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Symbolism and Regime Change in Russia

by: Graeme Gill
published by: Cambridge University Press
pp: 326
ISBN: 9781107031395
price: 95 $

Book's frontpage

During the Soviet period, political symbolism developed into a coherent narrative that underpinned Soviet political development. Following the collapse of the Soviet regime and its widespread rejection by the Russian people, a new form of narrative was needed, one which both explained the state of existing society and gave a sense of its direction. By examining the imagery contained in presidential addresses, the political system, the public sphere and the urban development of Moscow, Graeme Gill shows how no single coherent symbolic programme has emerged to replace that of the Soviet period. Laying particular emphasis on the Soviet legacy, and especially on the figure of Stalin, 'Symbolism and Regime Change in Russia' explains why it has been so difficult to generate a new set of symbols which could constitute a coherent narrative for the new Russia.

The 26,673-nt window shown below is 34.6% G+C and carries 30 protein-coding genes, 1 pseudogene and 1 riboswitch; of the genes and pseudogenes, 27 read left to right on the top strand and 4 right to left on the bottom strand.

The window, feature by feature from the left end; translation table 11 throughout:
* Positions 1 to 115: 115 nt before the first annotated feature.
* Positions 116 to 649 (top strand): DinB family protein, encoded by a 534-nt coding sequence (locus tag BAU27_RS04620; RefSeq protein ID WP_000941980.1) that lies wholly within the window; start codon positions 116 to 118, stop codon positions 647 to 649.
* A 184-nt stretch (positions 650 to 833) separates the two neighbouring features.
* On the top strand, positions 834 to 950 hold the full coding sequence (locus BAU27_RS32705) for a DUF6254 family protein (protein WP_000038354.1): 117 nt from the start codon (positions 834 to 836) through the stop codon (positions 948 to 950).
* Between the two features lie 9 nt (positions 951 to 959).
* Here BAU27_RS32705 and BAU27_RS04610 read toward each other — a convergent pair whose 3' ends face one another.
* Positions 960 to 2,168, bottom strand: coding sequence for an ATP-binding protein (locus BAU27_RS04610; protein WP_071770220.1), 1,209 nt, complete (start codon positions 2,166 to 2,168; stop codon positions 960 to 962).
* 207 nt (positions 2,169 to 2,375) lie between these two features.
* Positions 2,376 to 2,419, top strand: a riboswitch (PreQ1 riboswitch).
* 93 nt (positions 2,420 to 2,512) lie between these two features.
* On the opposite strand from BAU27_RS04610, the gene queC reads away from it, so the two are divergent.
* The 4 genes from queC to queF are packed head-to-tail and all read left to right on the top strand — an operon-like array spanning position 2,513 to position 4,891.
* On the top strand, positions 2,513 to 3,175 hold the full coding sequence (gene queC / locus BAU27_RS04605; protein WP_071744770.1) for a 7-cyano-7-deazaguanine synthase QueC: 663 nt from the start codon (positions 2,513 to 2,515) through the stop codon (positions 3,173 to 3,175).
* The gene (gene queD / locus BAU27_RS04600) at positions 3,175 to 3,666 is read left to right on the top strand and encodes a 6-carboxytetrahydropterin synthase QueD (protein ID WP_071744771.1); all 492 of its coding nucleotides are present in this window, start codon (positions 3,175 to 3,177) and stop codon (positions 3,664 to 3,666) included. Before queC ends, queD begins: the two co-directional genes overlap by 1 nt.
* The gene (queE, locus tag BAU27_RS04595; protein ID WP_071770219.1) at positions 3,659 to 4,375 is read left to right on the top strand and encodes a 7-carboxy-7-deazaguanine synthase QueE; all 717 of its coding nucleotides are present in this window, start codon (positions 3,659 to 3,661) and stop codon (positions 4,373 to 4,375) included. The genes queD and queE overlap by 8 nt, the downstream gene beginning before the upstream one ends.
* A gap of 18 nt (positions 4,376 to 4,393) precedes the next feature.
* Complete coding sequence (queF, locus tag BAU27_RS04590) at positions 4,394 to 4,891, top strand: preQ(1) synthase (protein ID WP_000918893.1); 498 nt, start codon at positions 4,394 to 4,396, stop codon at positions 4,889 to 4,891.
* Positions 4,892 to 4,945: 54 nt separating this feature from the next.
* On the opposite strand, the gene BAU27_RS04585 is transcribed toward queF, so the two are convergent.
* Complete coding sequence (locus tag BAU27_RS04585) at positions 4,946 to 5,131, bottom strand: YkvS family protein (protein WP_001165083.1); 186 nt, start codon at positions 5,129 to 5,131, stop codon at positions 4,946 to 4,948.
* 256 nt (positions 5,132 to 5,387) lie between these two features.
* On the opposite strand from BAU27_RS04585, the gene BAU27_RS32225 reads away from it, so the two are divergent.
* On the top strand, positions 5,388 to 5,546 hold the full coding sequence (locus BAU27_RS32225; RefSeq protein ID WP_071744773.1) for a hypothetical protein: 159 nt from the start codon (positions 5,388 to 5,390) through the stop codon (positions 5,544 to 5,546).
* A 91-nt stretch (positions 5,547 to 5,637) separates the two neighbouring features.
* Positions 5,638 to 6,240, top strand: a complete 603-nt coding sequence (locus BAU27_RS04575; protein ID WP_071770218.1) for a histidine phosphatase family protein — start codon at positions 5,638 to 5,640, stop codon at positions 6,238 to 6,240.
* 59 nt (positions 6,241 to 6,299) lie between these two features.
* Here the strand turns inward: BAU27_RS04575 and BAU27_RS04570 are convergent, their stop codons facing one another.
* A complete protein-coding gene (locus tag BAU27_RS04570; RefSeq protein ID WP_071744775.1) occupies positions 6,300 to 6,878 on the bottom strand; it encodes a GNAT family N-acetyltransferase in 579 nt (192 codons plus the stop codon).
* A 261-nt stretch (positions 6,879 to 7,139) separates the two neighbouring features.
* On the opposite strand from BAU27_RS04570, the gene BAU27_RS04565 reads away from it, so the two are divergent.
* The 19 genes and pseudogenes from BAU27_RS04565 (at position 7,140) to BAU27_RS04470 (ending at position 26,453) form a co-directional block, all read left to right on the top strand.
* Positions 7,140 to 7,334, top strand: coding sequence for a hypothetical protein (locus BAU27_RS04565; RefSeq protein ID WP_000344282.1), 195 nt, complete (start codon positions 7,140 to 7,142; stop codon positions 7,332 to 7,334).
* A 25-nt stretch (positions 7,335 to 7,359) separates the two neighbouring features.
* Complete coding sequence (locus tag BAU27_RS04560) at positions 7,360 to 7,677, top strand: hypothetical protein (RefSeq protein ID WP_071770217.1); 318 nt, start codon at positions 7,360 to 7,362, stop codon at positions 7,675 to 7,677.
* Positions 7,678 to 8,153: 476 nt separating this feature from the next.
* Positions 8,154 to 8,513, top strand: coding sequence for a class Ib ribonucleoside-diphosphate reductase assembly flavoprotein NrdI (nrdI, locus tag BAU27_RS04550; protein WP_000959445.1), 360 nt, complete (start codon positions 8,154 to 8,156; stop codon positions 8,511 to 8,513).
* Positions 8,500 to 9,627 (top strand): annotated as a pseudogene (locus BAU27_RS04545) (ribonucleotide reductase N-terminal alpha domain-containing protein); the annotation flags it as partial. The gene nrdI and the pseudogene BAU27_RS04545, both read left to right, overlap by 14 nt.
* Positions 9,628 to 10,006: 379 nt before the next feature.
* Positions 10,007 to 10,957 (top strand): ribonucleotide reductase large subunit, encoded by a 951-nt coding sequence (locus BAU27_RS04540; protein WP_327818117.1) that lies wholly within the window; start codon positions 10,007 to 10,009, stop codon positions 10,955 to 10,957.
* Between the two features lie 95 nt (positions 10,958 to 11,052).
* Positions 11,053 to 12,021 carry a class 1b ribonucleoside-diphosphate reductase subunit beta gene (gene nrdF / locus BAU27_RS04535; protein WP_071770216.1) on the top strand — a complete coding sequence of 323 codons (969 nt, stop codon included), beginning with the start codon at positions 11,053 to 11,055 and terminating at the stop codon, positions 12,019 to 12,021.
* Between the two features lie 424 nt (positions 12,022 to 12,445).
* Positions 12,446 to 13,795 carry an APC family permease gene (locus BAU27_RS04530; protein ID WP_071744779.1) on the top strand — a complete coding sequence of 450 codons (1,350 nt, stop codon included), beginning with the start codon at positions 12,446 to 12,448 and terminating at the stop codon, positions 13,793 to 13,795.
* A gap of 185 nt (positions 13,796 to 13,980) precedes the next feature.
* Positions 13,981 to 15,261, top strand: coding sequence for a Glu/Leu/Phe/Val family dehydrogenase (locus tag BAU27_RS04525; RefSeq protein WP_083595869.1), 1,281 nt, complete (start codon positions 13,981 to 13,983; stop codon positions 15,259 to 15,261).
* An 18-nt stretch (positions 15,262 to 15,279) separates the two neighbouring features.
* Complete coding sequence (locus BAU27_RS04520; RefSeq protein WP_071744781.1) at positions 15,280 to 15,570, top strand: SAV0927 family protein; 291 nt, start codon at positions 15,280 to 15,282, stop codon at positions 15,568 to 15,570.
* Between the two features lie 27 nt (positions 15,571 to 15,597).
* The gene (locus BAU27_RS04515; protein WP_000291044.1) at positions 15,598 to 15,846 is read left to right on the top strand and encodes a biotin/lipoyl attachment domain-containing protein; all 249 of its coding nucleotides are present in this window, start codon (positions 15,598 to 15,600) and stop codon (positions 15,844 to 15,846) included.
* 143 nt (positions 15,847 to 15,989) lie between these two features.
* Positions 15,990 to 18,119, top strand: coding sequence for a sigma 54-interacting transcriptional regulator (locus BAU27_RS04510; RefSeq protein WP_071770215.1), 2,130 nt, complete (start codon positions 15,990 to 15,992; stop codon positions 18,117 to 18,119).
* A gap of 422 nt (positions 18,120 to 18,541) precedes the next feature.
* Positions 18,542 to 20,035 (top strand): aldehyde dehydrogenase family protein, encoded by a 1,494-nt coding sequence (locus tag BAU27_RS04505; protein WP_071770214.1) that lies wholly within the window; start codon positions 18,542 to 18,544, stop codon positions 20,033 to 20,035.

Table of contents

1. Symbolism and regime change
2. Dissolution of the Soviet metanarrative
3. The leader's vision
4. The symbolism of the political arena
5. Russian identity in the public arena
6. Moscow: a material basis for post-Soviet identity?

Conclusion: the difficulties of a post-Soviet narrative.

About the author

Graeme Gill, University of Sydney
Graeme Gill is Professor of Government and Public Administration at the University of Sydney and a Fellow of the Academy of Social Sciences in Australia. His previous publications include Symbols and Legitimacy in Soviet Politics (Cambridge University Press, 2011).

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